How does it compare to a gasoline-powered GMC Sierra HD 2500? Well, the crew cab 4×4 gas V8 production truck is equipped with a 36-gallon fuel tank. EPA states that a gallon of gasoline is equivalent to 33.7 kWh. Using this conversion, the gas V8 truck has approximately 1,213 kWh of energy in a full fuel tank. Compared to a 180 kWh battery, this is a huge difference. On the other hand, electric motors are about twice more energy efficient as internal combustion engines.

The team at Magna nailed the electric motor integration into this 3/4-ton pickup truck. I was unable to verify the 4.6-second acceleration time during my relatively short driving time, but I did a launch on a clear section of pavement and this truck simply puts you back in the seat. That acceleration claim is believable. The prototype truck can be driven in RWD or AWD modes. I tried both on snowy trails at the proving grounds and the difference is drastic. Even with the rear locker engaged, it’s very easy to get the unloaded pickup truck tail-happy. In standard AWD mode, it’s very stable and controllable. There is a gauge in the cluster that shows the front-to-rear power split. It can split the power 50/50 or ask for a bit more power from the rear or front electric motors.

In dynamic AWD mode, this truck turns into a sideways drifting fun mobile. It’s very easy to drive. The power delivery is very linear and predictable. There is a LOT of power available on tap. The cabin is oddly quiet without the V8 engine’s rumble, but you can still hear the electric motors under hard acceleration.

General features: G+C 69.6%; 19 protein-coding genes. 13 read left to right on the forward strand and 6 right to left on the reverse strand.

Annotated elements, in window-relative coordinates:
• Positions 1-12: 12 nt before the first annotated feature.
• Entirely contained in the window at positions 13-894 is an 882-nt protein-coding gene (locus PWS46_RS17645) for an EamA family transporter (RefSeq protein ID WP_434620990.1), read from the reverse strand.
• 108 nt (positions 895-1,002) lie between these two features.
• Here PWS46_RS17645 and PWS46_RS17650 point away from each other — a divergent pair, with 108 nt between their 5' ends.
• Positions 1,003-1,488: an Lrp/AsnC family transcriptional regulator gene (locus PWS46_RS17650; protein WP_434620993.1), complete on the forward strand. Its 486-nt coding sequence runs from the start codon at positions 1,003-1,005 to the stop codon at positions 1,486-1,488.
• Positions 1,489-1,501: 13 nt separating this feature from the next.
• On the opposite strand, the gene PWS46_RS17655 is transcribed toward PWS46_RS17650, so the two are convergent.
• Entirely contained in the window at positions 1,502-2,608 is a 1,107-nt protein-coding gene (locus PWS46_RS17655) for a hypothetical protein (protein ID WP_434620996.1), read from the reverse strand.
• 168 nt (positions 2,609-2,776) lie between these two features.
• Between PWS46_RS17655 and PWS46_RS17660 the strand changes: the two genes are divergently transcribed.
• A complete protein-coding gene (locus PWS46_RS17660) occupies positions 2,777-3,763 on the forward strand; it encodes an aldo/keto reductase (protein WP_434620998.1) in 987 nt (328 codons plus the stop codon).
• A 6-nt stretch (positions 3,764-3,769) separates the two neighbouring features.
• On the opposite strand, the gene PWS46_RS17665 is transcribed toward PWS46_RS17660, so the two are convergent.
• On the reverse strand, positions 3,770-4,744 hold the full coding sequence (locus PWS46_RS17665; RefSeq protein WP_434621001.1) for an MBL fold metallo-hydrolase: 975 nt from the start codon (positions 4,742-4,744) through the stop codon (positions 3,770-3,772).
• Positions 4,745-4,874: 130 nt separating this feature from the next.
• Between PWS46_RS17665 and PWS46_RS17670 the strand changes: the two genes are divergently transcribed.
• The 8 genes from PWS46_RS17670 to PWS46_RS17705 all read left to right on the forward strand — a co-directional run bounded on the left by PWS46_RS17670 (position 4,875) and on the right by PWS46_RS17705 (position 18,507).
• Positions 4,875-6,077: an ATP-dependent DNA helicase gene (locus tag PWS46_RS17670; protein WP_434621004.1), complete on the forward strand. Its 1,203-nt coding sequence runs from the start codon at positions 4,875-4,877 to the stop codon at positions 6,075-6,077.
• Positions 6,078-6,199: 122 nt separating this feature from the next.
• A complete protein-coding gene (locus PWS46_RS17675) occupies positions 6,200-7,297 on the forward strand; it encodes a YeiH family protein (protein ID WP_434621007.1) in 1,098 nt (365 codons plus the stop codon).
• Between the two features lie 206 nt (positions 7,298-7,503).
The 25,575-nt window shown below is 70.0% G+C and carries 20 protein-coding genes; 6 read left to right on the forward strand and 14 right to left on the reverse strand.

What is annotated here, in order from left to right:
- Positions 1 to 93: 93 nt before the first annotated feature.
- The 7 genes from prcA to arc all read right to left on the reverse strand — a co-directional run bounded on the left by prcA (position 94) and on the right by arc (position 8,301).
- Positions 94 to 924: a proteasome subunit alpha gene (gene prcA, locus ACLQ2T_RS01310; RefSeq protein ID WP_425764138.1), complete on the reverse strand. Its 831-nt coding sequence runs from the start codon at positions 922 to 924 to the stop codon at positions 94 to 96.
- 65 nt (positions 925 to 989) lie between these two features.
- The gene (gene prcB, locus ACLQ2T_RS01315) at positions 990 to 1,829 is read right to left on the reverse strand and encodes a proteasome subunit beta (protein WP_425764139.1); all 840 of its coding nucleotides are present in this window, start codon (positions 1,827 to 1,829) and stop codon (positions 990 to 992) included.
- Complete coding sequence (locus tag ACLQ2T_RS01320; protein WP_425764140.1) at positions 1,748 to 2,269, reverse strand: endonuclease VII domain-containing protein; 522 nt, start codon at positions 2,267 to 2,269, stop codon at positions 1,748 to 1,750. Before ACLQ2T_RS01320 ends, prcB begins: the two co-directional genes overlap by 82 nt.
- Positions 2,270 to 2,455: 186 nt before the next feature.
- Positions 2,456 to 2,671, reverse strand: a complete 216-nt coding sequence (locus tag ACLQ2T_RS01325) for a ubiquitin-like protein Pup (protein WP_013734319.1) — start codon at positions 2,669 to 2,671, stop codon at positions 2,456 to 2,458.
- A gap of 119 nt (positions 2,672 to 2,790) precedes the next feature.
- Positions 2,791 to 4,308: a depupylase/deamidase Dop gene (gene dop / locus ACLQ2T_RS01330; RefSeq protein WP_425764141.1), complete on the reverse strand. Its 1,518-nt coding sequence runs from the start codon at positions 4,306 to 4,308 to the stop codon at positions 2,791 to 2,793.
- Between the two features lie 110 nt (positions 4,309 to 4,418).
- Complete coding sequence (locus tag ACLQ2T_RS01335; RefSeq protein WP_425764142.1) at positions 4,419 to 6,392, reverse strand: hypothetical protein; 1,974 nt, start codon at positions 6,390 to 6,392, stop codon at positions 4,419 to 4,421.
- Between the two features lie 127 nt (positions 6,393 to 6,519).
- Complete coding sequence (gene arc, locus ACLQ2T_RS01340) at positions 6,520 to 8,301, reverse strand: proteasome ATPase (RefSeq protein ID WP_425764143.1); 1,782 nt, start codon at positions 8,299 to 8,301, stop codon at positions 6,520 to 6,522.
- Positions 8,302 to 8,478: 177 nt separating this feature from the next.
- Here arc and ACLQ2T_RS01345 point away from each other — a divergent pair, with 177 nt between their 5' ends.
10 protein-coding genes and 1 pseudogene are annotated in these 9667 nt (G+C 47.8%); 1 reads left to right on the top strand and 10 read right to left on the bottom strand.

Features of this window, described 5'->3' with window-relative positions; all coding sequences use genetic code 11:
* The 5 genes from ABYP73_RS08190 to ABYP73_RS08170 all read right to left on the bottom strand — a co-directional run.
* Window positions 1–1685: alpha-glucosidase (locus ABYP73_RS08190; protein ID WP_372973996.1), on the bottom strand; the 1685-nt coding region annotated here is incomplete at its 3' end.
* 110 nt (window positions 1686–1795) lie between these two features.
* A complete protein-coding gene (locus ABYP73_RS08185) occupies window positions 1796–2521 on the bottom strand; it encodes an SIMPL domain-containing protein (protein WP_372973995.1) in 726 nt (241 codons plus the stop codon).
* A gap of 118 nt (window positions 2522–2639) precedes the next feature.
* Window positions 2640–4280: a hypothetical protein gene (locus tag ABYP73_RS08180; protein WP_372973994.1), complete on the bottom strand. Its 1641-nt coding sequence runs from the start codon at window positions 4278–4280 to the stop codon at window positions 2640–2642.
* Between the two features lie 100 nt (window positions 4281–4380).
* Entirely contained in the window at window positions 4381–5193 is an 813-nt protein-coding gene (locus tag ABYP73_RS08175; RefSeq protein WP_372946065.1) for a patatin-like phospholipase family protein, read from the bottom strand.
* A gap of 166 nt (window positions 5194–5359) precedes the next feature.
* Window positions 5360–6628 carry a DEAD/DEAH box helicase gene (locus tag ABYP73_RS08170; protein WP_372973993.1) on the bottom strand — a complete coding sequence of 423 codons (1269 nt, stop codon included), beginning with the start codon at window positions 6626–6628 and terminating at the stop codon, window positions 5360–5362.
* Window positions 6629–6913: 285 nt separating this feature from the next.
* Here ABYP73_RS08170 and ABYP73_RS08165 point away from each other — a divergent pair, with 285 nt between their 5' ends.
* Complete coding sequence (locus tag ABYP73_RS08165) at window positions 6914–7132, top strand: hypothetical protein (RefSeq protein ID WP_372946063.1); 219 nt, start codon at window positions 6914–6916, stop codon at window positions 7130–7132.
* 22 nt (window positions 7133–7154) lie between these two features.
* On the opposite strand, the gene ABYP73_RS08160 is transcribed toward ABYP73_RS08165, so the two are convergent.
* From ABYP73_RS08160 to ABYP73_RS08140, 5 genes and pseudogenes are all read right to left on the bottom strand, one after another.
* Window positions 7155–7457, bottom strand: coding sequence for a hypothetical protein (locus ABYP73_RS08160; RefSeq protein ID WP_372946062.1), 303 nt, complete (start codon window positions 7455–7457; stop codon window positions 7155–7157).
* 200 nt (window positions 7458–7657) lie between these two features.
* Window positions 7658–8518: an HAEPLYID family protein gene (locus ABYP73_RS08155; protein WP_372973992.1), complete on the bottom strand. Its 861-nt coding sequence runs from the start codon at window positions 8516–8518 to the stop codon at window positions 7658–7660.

I see an electrified HD truck like this as an addition to the existing portfolio of trucks. The eBeam electric axle is designed to fit a variety of midsize, full-size, heavy-duty, and large commercial vans. I don’t see the electrified solution replacing all HD trucks anytime soon, because the current batteries do not offer enough energy density. Although, I hope this electrified HD truck solution comes to production soon! It’s a good solution for some businesses and private owners. If you do not tow trailers long distances, then an electrified truck like this can be a good choice. 

How about the price?  Magna is a huge international component and systems manufacturer. They currently supply major components in vehicles you may not realize. For example, Magna supplies transfer cases in Jeep Wranglers and Grand Cherokees. The AWD/4WD transfer cases in your GM pickup trucks and large SUVs are also made by Magna. These guys are a large-scale components and systems company. As such, I would expect the pricing for the eBeam and eDS electric system to be competitive with current turbo-diesel HD trucks. The battery is one very expensive component that will make EV trucks expensive. 

We have a video of this truck coming very soon. Here is a Rivian R1T on the world’s toughest towing test – the Ike Gauntlet™.